Why do Millennial Women Defer Financial Planning to their Male Partners?
Updated: Dec 29, 2022
Many of the most educated and high earning women don’t participate equally with their male spouses or partners in their joint financial planning. This remarkable finding, from a study conducted by UBS, also found that among high-earning millennial women surveyed, 54% said they deferred long-term financial planning to their male partners, as compared with 39% of baby boomer women. From the women cited, the primary reason for this deferral was that male partners knew more about finances. Another startling revelation discovered that only 79% of millennial women, compared with 89% of baby boomer women, saw the value of financial participation and its contribution to equality in a relationship.
Women’s financial circumstances are precarious now, more than ever. The pandemic has highlighted female vulnerability in the workforce, according to the National Women’s Law Center. Out of 1.1 million people leaving the workforce in September, 80% were women. A study conducted by McKinsey & Co. found that a third of mothers considered scaling back their jobs or exiting the workforce altogether as a result of not finding adequate childcare during the pandemic.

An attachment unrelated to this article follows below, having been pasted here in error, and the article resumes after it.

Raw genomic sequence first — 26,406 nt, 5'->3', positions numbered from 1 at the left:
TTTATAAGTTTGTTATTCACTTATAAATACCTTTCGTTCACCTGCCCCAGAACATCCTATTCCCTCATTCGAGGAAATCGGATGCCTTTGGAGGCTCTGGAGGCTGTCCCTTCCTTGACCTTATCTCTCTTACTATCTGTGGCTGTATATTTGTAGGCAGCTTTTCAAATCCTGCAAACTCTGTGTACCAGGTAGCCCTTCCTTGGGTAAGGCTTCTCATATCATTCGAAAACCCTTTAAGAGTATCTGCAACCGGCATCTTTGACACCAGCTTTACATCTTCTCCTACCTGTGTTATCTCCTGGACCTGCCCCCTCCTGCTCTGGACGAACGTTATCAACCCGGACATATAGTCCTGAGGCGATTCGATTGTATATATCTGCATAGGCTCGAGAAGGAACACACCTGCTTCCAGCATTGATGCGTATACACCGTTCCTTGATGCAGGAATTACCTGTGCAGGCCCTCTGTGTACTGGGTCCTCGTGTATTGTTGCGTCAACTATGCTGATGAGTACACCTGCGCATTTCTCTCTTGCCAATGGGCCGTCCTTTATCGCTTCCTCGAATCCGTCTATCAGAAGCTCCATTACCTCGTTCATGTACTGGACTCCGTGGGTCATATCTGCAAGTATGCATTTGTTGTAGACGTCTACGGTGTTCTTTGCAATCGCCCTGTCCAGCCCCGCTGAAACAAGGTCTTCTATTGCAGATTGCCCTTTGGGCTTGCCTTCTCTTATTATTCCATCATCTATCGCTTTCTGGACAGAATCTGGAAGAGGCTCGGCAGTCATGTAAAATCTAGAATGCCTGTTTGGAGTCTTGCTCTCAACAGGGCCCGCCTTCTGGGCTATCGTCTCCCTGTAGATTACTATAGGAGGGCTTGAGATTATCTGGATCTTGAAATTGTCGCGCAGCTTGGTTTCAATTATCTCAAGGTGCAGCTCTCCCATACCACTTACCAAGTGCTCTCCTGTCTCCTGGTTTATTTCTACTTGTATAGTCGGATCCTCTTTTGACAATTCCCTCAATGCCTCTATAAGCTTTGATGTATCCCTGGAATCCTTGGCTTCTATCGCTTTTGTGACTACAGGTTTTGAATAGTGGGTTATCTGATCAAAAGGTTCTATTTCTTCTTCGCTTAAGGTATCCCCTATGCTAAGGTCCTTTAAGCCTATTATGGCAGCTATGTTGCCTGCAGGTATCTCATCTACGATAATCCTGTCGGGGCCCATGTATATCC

In general, women want to be a part of the discussion and do not want to be financially dependent on their partners. In a separate UBS survey, 64% of married women said they have an increased interest in discussing financial planning as a result of the pandemic. UBS began extensively researching women’s involvement in financial planning in 2018, citing that 8 out of 10 women will end up solely responsible for their financial wellbeing in their later years. This is because women typically live longer than men, and when their male spouse/partner passes away, they are left alone to handle finances.
While much of the discussion on female equality in the workplace is focused on increasing females’ salaries, experts say there should also be a focus on how that money is utilized and applied to long-term financial goals. There can be more gratification with a 10% salary increase, if women are aware how that money can be made useful or how it compounds in their retirement accounts.
The studies suggest the importance of women talking with their spouse/partner and setting up a plan to increase their involvement in financial planning. One helpful strategy would be to determine a routine meeting time, at least once a month to start. This offers the opportunity for both partners to discuss long-term goals, planning and options for facing potential adversity.
There are many resources available to encourage women to financially plan and invest. Choosing the right advisor is critical in helping both partners understand options and what is needed to protect and secure financial well-being.